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EDHEC takes part in the first engagement summit

On 8 February 2024, Hager Jemel, Associate Professor at EDHEC Business School and Director of the Diversity & Inclusion Chair, and Pauline Bouveau, President of the Nationale Office of Management School Students and a student on the MSc in Accounting & Finance at EDHEC, took part in the first Engagement Summit, organised by the Forum de l’Engagement in Paris, in the offices of the Organisation for Economic Co-operation and Development (OECD). Featuring round tables and conferences, the event brought together business leaders, representatives of higher education and the political world, along with researchers and students, for the purposes of discussing three major contemporary challenges (the environment, digital and inclusion), and considering solutions for tackling them. The Engagement Summit extends the initiatives of the Forum de l'Engagement, a digital platform offering projects and innovations related to aspects of social and environmental progress already underway in France and Europe.

Reading time :
22 Feb 2024

During the day, Hager Jemel took part in the round table - “Comparative views on levers for fostering inclusion” - the aim of which was to highlight good practices to encourage inclusion in the professional environment. During her intervention, she reiterated the definition of inclusion: “It’s a personal experience, based on the feeling of belonging to a group and on the person receiving recognition from the group for their individuality. To foster inclusion, organisations must create a corporate culture that encourages each member of staff to adopt an inclusive posture. This relies heavily on the example set by senior executives and on managerial practices based on transparency, equity and respect”. She also talked about the actions geared to raising awareness of diversity and inclusion conducted at EDHEC, such as the Springboard for Diversity and Inclusion (a student competition focused on inclusion in the workplace and involving some 650 Pre-Master students each year), or the seminar aimed at fighting gender-based violence.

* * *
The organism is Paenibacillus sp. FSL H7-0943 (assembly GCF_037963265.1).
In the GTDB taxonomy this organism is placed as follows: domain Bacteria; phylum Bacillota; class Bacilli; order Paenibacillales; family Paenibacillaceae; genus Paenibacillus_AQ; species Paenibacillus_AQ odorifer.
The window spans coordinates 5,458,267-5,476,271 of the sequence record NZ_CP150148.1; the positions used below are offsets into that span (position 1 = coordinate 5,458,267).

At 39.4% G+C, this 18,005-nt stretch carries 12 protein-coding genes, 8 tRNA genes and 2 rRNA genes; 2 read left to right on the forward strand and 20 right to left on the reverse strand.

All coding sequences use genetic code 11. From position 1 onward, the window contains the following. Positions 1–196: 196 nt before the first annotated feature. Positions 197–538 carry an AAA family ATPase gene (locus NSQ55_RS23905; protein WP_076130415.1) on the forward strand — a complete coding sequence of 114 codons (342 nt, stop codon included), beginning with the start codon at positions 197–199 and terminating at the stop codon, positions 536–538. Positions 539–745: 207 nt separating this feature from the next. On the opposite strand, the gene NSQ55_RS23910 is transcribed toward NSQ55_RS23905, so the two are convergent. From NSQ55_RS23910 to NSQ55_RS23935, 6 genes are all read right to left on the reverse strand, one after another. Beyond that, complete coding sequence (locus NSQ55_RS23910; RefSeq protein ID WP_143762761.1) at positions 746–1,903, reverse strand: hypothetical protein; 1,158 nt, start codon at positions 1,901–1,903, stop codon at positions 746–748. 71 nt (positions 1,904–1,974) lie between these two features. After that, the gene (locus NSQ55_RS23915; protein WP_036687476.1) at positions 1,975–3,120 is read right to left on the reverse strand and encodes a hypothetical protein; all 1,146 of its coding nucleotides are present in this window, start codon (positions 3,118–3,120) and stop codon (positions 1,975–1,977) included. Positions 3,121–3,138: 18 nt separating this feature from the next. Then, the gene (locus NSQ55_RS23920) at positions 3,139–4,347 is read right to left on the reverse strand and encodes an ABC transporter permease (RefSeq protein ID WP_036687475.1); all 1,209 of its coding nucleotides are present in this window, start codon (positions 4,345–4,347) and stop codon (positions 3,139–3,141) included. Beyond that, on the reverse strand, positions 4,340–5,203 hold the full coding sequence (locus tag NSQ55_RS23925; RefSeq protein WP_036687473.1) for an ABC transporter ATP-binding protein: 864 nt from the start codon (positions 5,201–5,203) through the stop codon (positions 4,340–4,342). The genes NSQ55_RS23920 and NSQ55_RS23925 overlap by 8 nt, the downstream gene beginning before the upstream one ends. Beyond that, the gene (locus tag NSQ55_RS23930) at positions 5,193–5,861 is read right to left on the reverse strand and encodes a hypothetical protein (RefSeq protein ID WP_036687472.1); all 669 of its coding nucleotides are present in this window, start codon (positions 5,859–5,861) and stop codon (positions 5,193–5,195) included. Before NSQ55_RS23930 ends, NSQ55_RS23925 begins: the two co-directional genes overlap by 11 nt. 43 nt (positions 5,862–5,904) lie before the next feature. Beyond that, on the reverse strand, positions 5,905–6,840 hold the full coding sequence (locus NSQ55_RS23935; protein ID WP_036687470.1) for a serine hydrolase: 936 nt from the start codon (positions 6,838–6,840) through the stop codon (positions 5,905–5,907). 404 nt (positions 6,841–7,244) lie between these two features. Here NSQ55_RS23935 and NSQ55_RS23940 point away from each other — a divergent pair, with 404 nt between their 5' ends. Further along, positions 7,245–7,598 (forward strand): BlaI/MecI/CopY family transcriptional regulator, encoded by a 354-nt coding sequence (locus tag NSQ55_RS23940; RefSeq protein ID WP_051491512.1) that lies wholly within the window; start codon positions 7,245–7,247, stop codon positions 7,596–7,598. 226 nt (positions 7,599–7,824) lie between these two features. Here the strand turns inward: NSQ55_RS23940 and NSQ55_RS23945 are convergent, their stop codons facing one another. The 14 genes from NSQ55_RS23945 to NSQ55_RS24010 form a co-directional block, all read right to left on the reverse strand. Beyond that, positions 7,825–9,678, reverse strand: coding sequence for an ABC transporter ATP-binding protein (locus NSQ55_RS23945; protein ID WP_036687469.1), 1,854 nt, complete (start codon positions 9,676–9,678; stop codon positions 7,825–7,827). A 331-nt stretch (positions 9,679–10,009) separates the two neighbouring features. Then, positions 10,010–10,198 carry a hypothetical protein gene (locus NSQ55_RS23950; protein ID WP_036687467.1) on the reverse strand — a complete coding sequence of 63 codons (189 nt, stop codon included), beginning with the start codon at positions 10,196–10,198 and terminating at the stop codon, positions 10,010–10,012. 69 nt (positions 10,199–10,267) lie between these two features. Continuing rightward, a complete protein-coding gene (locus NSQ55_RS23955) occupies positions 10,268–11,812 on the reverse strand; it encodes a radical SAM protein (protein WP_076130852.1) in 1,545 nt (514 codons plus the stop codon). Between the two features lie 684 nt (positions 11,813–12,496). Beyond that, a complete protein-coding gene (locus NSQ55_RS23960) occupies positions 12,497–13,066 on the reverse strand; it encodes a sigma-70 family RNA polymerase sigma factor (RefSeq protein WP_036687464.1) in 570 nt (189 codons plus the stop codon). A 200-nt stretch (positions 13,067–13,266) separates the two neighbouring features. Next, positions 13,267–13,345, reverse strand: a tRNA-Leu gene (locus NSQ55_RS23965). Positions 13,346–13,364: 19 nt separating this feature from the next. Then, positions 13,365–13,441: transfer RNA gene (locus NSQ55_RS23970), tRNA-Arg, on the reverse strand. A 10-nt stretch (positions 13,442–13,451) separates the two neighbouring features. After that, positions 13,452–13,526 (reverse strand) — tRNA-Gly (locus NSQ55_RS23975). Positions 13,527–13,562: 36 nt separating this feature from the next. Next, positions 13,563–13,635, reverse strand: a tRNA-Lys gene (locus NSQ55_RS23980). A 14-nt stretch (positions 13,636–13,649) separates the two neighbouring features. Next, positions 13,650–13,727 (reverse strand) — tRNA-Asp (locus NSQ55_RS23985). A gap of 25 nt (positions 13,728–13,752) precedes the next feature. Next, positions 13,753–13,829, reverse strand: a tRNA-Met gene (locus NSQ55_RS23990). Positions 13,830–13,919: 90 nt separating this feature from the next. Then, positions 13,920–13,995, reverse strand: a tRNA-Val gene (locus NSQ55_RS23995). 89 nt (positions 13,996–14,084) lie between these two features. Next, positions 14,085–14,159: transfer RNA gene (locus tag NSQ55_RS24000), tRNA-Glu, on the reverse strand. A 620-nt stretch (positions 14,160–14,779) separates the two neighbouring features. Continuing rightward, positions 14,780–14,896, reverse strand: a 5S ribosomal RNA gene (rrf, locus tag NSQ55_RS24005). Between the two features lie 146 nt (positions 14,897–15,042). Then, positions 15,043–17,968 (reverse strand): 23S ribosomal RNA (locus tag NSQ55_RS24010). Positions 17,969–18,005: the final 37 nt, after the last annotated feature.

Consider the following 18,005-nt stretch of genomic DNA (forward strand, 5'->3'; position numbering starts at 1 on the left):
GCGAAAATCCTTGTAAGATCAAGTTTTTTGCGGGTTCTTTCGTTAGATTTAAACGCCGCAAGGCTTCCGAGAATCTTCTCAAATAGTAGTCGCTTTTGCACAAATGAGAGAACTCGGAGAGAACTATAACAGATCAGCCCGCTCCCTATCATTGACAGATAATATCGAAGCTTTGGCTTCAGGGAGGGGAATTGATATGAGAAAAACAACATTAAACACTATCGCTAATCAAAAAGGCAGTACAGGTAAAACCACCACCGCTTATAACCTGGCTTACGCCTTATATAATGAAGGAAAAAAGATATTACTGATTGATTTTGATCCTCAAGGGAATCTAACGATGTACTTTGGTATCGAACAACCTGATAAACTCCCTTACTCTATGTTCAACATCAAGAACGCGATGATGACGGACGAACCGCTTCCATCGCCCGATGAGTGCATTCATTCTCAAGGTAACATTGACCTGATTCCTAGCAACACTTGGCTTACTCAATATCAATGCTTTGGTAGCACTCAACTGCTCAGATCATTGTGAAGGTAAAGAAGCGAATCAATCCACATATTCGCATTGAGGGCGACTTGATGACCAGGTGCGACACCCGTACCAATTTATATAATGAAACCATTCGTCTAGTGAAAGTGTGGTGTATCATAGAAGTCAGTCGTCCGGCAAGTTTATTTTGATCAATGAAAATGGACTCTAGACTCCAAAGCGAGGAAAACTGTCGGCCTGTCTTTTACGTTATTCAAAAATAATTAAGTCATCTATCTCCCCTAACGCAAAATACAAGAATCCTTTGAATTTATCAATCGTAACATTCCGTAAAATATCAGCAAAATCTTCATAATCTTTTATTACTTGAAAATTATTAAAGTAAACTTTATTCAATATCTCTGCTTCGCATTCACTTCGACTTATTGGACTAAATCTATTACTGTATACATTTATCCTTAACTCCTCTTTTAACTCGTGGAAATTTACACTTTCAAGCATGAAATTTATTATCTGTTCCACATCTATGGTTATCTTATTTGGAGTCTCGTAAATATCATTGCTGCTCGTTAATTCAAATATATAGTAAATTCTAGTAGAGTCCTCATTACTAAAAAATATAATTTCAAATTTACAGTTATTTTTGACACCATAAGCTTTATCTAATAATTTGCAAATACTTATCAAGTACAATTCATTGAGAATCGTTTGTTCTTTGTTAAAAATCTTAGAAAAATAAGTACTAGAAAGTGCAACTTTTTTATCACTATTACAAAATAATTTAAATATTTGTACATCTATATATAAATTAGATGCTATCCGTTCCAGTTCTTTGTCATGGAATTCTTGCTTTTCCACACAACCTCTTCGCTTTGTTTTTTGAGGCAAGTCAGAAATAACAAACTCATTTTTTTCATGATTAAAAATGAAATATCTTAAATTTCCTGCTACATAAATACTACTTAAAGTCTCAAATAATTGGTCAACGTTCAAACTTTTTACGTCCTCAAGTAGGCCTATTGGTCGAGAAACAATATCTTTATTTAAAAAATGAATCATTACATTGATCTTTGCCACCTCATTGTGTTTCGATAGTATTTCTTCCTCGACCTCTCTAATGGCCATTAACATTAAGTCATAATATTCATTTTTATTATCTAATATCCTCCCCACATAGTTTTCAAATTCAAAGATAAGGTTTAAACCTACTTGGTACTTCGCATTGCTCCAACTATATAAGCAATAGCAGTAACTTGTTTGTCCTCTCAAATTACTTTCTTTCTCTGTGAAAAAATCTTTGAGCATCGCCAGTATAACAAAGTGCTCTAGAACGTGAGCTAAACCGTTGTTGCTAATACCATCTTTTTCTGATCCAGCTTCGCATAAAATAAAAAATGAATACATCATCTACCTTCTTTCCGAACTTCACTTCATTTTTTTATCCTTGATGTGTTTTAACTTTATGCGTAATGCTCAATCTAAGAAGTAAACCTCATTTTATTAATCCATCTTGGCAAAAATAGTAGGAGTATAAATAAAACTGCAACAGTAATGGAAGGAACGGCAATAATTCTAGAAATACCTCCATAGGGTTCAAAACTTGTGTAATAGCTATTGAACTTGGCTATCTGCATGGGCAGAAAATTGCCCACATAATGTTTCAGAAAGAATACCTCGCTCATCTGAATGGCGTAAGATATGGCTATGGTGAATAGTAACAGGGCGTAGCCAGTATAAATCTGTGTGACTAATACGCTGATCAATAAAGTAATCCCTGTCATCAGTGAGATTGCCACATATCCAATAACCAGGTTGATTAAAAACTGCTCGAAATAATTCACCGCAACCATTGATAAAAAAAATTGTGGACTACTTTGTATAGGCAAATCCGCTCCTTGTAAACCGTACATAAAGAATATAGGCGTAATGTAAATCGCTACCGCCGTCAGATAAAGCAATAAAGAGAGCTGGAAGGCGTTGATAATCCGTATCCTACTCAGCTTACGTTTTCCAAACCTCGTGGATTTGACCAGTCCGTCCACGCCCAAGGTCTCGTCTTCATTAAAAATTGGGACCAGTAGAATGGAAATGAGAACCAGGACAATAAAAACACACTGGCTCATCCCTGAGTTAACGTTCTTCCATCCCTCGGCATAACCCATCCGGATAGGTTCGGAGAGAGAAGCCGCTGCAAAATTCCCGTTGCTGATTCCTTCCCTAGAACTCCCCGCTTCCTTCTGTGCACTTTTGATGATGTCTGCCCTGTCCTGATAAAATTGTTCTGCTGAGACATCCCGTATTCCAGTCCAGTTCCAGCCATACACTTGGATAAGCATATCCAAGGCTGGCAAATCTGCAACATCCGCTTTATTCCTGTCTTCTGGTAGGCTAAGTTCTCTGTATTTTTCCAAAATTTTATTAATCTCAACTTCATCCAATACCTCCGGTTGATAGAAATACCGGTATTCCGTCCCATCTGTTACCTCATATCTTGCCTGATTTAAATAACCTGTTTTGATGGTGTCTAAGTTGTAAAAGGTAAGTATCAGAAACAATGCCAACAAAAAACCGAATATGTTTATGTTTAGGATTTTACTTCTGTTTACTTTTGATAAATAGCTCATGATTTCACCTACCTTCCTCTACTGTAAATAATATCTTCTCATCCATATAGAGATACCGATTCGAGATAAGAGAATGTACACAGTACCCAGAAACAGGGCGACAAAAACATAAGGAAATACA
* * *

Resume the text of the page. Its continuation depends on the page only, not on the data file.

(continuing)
For her part, Pauline Bouveau intervened during the round table - “Who will be tomorrow’s leaders?” - which tackled the subject of recognition by organisations of the professional expectations of students and young employees, particularly with respect to the quest for meaning and engagement. She presented her audience with the results of the latest survey conducted by the National Office of Management School Students concerning the importance that these students attach to sustainable development: “According to the results of our survey, 70% of management school students recognise the importance of the ecological transition, while 72% trust management schools to train them in environmental issues”. 

 

Photo credit: Mary-Lou Mauricio

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